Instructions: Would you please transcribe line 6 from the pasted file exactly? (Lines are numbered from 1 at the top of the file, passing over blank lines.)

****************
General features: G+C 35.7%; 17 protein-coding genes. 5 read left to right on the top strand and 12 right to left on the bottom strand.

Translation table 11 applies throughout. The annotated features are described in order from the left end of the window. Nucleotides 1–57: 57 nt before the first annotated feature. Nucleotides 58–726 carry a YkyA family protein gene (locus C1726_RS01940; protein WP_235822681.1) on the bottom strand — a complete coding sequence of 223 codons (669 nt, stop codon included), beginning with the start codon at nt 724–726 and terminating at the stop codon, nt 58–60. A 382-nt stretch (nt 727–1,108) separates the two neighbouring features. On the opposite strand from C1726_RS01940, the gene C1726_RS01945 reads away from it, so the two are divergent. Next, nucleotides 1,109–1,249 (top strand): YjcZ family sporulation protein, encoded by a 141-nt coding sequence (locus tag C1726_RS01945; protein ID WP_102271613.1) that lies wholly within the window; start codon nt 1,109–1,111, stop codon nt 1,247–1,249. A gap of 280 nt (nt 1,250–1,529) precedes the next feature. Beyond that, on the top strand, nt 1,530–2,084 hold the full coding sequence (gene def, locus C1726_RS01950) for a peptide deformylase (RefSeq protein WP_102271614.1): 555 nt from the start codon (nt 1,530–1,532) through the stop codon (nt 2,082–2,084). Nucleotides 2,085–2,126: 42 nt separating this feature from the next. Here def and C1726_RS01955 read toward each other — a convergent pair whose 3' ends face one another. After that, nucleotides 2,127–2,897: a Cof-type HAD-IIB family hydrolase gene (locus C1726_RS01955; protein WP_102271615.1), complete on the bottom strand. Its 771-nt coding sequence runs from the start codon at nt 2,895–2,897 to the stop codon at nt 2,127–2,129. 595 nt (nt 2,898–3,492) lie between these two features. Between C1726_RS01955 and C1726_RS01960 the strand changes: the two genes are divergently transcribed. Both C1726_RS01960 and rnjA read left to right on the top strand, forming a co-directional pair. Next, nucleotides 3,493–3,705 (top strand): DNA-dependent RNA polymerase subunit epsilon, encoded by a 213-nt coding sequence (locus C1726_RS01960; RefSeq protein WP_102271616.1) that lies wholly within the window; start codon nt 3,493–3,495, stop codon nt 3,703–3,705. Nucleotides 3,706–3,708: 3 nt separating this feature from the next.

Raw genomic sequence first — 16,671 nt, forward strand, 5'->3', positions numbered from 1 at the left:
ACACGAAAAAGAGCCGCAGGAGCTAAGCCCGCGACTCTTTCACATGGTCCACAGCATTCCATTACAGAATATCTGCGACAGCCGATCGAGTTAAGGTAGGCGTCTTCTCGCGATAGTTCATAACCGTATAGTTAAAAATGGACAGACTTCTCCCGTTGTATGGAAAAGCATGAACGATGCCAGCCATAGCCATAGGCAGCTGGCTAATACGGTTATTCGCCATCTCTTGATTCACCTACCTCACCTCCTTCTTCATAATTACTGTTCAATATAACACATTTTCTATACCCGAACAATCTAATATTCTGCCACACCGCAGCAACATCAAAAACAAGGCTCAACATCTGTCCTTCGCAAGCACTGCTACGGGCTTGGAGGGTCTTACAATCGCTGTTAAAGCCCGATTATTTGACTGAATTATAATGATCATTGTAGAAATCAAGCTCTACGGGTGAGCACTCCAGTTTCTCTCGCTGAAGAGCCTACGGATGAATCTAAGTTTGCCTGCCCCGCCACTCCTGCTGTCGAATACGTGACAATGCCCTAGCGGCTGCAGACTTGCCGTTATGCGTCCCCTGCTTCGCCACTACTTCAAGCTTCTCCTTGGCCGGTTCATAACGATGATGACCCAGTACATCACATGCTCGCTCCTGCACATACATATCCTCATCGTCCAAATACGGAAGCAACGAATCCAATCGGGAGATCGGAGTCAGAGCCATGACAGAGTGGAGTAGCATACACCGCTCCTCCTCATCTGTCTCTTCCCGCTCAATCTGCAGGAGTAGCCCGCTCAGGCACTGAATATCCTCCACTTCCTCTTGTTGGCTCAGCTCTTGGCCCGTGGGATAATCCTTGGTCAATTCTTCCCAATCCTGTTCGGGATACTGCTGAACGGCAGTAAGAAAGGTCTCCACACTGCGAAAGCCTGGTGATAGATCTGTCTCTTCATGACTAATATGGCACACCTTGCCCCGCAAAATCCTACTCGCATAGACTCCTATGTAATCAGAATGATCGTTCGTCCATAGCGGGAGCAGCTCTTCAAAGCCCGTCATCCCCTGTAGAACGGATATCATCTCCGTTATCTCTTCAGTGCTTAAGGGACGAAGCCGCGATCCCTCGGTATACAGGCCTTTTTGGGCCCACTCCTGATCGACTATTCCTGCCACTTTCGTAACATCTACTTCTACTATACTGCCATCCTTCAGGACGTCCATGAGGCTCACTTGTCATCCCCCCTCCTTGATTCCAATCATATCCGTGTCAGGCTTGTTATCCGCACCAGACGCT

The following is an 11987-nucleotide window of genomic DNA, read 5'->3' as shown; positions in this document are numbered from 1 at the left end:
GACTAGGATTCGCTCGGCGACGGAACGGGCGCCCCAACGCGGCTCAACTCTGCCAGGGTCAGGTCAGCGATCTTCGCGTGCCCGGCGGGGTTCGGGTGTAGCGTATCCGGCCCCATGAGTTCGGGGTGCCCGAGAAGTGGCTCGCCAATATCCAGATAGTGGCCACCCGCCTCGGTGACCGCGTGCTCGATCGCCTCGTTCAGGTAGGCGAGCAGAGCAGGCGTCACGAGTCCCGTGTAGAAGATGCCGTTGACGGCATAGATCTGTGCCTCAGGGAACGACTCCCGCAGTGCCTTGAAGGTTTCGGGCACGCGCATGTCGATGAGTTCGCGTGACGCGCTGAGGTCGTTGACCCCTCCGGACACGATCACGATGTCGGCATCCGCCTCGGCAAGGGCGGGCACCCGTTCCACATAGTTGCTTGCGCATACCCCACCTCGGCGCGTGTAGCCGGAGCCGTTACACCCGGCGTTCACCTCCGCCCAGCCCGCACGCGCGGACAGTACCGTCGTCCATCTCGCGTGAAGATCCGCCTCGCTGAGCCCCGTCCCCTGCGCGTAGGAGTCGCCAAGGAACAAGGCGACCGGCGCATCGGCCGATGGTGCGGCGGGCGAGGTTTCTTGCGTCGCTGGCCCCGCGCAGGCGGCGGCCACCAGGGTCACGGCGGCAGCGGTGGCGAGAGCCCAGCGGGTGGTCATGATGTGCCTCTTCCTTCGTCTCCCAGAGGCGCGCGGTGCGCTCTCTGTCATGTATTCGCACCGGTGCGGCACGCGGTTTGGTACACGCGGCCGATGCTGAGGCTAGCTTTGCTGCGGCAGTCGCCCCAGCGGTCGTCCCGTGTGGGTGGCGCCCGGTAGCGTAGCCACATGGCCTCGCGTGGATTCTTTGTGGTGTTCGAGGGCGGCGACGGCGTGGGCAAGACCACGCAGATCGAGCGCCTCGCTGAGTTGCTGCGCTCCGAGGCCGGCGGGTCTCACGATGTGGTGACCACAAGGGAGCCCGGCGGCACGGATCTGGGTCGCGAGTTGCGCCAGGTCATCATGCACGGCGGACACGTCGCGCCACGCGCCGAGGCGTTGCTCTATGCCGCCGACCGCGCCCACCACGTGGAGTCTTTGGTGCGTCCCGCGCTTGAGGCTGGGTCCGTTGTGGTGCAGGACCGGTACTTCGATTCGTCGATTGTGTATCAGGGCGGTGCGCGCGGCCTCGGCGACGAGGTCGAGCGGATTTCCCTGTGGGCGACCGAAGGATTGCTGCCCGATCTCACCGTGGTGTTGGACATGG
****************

GACTAGGATTCGCTCGGCGACGGAACGGGCGCCCCAACGCGGCTCAACTCTGCCAGGGTCAGGTCAGCGATCTTCGCGTGCCCGGCGGGGTTCGGGTGTAGCGTATCCGGCCCCATGAGTTCGGGGTGCCCGAGAAGTGGCTCGCCAATATCCAGATAGTGGCCACCCGCCTCGGTGACCGCGTGCTCGATCGCCTCGTTCAGGTAGGCGAGCAGAGCAGGCGTCACGAGTCCCGTGTAGAAGATGCCGTTGACGGCATAGATCTGTGCCTCAGGGAACGACTCCCGCAGTGCCTTGAAGGTTTCGGGCACGCGCATGTCGATGAGTTCGCGTGACGCGCTGAGGTCGTTGACCCCTCCGGACACGATCACGATGTCGGCATCCGCCTCGGCAAGGGCGGGCACCCGTTCCACATAGTTGCTTGCGCATACCCCACCTCGGCGCGTGTAGCCGGAGCCGTTACACCCGGCGTTCACCTCCGCCCAGCCCGCACGCGCGGACAGTACCGTCGTCCATCTCGCGTGAAGATCCGCCTCGCTGAGCCCCGTCCCCTGCGCGTAGGAGTCGCCAAGGAACAAGGCGACCGGCGCATCGGCCGATGGTGCGGCGGGCGAGGTTTCTTGCGTCGCTGGCCCCGCGCAGGCGGCGGCCACCAGGGTCACGGCGGCAGCGGTGGCGAGAGCCCAGCGGGTGGTCATGATGTGCCTCTTCCTTCGTCTCCCAGAGGCGCGCGGTGCGCTCTCTGTCATGTATTCGCACCGGTGCGGCACGCGGTTTGGTACACGCGGCCGATGCTGAGGCTAGCTTTGCTGCGGCAGTCGCCCCAGCGGTCGTCCCGTGTGGGTGGCGCCCGGTAGCGTAGCCACATGGCCTCGCGTGGATTCTTTGTGGTGTTCGAGGGCGGCGACGGCGTGGGCAAGACCACGCAGATCGAGCGCCTCGCTGAGTTGCTGCGCTCCGAGGCCGGCGGGTCTCACGATGTGGTGACCACAAGGGAGCCCGGCGGCACGGATCTGGGTCGCGAGTTGCGCCAGGTCATCATGCACGGCGGACACGTCGCGCCACGCGCCGAGGCGTTGCTCTATGCCGCCGACCGCGCCCACCACGTGGAGTCTTTGGTGCGTCCCGCGCTTGAGGCTGGGTCCGTTGTGGTGCAGGACCGGTACTTCGATTCGTCGATTGTGTATCAGGGCGGTGCGCGCGGCCTCGGCGACGAGGTCGAGCGGATTTCCCTGTGGGCGACCGAAGGATTGCTGCCCGATCTCACCGTGGTGTTGGACATGG